Submitted to: Meeting Proceedings
Publication Type: Proceedings
Publication Acceptance Date: 1/15/2008
Publication Date: 3/4/2008
Citation: Mikha, M.M., Vigil, M.F., Benjamin, J.G., Poss, D.J., Calderon, F.J. 2008. Best Management Practices for Remediation/Restoration of Degraded Soils in the Central Great Plains Region. Meeting Proceedings of the 18th High Altitude Revegetation Workshop #18. Information Series #105. Pages 461-470. March 4-6, 2008. Fort Collins, Colo. Interpretive Summary:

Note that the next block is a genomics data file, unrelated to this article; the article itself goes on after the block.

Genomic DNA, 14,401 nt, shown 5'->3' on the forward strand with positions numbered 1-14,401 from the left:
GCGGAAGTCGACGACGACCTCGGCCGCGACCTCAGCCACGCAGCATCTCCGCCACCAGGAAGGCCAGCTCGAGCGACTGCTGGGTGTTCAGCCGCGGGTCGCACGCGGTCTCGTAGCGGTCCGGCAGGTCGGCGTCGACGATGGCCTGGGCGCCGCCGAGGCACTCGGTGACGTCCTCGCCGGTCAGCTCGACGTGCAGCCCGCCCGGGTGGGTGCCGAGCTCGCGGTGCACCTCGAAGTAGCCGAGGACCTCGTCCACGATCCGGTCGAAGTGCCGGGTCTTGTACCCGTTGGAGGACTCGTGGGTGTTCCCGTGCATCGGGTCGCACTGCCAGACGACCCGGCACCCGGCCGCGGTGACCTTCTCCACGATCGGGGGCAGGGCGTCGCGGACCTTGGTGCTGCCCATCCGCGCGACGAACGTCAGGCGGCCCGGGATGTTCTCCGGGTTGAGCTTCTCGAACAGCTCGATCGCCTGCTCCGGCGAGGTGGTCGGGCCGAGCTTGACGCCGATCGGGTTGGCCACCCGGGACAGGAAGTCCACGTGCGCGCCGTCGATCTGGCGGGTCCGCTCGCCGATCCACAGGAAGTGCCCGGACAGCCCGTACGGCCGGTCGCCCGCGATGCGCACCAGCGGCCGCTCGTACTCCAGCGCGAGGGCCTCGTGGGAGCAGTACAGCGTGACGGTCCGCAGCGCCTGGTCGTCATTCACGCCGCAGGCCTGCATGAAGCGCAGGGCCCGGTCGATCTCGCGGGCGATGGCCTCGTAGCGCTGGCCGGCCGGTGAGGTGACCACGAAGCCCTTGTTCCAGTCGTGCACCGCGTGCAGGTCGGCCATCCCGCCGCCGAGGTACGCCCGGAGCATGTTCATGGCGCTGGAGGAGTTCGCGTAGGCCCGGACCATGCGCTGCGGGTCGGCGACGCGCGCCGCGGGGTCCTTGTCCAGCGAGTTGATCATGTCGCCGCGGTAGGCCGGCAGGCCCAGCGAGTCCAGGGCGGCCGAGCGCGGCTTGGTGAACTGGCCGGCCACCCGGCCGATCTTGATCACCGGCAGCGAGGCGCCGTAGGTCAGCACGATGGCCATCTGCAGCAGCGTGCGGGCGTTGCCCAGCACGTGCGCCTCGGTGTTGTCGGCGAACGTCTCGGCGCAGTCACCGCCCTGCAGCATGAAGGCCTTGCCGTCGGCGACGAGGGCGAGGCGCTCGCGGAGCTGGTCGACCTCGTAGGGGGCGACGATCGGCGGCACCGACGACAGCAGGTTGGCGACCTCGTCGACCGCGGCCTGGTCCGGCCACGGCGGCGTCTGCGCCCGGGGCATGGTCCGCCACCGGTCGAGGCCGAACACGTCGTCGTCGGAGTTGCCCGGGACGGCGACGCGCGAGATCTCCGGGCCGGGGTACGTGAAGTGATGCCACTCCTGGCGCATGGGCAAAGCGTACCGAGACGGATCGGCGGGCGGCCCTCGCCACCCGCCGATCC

Technical Abstract: Farmlands in the Central Great Plains Region (CGPR) have lost topsoil through wind and water erosion induced by tillage and poor soil management (Wheat-fallow management). Productivity of degraded/eroded soils can be restored using organic amendment such as manure and improved crop and soil management. Our objectives are to: (i) identify optimal rates of manure to supply nutrients to typical dryland crops in the CGPR; (ii) determine the rate of improvement of soil physical and chemical properties associated with manure amendment/management; and (iii) quantify the difference in restoration of eroded soils using manure as an amendment versus managing those same soils with legume grass mixtures and chemical fertilizer. The experiment, established off on a farmer field near Akron, Colorado has a randomized complete block design with crops/soils managed using manure amendment compared with soils/crops managed with commercial fertilizer. Treatments include a tillage variable (deep plow, shallow sweep, and no-tillage), manure and commercial nitrogen rates (none, low and high). Changes in soil physical, chemical, and biological properties as well as grain yield are evaluated every year. The preliminary data (for one growing season) suggests that manure addition increases the productivity of eroded soils in the Central Great Plain Region. In subsequent years this experiment (after multiple manure applications) could result in changes in soil parameters and increased yield. This report will provide “benchmark” measurements of the treatments being studied and first year grain and biomass yields.